“Houston, we have a problem…” Yup, your fears were justified and an endpoint or 200 have been compromised – so what to do? First off, you should inherently know what to do because you have a documented incident response plan, and you’ve practiced the process countless times, and your team springs into action without prompting, right? OK, this is the real world, so hopefully you have a plan and your team doesn’t look at you like an alien when you take it to DEFCON 4.

In all seriousness, you need to have an incident response plan. And you need to practice it. The time to figure out your plan stinks is not while a worm is proliferating through your innards at an alarming rate. We aren’t going to go into depth on that process (we’ll be doing a series later this year on incident response), but the general process is as follows:

  • Quarantine – Bad stuff doesn’t spread through osmosis – you need a network in place to allow malware to find new targets and spread like wildfire, so first isolate the compromised device. Yes, user grumpiness may follow, but whatever. They got pwned, so they can grab a coffee while you figure out how to contain the damage.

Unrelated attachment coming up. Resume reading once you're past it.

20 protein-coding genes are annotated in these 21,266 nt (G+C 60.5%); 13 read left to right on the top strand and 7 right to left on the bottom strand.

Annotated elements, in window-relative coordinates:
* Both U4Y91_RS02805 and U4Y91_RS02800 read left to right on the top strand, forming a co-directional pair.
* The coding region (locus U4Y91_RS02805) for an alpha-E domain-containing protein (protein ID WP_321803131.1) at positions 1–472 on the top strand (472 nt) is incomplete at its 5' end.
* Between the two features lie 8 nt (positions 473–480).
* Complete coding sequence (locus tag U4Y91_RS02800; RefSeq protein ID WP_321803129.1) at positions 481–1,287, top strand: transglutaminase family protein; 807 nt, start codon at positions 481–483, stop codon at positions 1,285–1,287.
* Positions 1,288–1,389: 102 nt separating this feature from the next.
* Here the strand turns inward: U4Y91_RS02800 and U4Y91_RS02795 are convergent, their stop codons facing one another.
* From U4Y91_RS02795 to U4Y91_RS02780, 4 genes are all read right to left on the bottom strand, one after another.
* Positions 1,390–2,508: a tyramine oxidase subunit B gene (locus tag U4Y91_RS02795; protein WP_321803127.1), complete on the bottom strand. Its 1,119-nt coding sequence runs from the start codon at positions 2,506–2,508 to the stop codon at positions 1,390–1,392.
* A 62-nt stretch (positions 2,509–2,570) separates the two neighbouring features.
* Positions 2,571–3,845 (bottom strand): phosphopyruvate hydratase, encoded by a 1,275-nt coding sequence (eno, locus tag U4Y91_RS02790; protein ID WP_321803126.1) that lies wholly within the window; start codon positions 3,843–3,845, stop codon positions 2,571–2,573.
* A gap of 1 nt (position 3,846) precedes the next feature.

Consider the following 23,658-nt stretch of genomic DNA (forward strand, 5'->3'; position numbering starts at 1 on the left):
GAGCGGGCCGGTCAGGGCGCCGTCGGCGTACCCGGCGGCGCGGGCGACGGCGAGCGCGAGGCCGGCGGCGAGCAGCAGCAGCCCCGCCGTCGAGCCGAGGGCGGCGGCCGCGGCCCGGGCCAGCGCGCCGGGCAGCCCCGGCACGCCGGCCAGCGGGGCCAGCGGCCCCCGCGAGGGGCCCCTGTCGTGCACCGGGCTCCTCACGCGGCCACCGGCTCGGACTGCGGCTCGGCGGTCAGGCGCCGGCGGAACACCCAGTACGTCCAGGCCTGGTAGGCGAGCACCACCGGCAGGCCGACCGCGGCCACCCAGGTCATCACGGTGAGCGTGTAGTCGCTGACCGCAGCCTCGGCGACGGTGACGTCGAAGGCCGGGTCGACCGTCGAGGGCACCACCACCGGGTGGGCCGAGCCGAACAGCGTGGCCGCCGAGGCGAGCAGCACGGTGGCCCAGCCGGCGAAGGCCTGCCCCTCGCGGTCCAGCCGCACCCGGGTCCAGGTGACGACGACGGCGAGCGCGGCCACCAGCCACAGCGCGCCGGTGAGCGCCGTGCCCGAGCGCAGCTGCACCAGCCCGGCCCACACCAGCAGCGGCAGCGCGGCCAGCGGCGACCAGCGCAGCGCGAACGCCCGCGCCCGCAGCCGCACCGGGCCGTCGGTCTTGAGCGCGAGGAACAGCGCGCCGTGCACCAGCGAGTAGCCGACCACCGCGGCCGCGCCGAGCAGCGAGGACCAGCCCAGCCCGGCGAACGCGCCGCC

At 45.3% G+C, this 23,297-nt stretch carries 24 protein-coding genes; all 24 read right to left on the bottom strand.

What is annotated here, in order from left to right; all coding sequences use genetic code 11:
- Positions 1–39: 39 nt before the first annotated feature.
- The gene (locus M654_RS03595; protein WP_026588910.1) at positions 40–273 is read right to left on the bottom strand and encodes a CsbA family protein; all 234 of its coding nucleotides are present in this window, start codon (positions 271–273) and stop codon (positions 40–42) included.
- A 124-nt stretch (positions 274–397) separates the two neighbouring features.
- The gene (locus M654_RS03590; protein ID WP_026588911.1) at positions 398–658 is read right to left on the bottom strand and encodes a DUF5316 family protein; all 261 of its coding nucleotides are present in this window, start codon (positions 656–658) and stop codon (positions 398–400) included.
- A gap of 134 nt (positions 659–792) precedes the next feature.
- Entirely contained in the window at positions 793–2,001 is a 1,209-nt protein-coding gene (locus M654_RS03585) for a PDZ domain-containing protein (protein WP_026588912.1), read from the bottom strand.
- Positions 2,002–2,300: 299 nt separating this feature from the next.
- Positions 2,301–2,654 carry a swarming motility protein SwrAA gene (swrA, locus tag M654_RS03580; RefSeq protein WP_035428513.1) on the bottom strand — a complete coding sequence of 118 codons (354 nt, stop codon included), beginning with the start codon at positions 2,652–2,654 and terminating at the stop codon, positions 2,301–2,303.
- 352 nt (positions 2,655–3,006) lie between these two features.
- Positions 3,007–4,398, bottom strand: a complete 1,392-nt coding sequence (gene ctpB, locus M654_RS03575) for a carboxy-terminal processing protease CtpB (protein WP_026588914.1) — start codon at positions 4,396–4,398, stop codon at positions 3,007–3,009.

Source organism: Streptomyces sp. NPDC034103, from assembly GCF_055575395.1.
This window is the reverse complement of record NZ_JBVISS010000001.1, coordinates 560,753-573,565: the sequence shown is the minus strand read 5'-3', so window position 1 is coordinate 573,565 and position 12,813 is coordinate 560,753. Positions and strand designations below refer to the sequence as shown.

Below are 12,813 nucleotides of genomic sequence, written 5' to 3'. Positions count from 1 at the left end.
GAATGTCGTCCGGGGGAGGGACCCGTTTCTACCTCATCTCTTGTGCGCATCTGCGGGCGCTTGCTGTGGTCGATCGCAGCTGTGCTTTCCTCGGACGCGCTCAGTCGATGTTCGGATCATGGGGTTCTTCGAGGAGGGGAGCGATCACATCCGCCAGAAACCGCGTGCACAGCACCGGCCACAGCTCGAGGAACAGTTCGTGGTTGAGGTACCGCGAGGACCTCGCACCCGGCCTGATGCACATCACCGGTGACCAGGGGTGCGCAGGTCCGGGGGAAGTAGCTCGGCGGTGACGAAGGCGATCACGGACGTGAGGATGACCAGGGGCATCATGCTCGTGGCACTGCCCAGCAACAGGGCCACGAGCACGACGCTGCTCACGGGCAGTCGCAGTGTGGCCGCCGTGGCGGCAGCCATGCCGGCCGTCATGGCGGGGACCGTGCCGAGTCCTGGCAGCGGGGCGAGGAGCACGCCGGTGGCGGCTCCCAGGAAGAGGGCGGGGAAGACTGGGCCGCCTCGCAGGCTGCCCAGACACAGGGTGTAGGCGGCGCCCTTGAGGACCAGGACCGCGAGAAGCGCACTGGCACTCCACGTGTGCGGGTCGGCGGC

• Assess – How bad is it? How far has it spread? What are your options to fix it? The next step in the process is to understand what you are dealing with. When you confirm the attack, you probably have a pretty good idea what’s going on. But now you have to figure out what the best option(s) is to fix it.
  • Workaround – Are there settings that can be deployed on the perimeter or at the network layer that can provide a short term fix? Maybe it’s blocking communication to the botnet’s command and control. Or possibly blocking inbound traffic on a certain port or some specific non-standard protocol that is the issue. Obviously be wary of the ripple effect of any workaround (what else does it break?), but allowing folks to get back to work quickly is paramount, so long as you can avoid the risk of further damage.
  • Remediate – Is it a matter of changing a setting or uninstalling some bad stuff? That would be optimistic, eh? Now is when you figure out how to fix the issue, and increasingly these days re-imaging is the best answer. Today’s malware hides so well it’s almost impossible to entirely inoculate a compromised device, and impossible to know you got it all. Which means part of your incident response plan should be a leveraged way to re-image machines.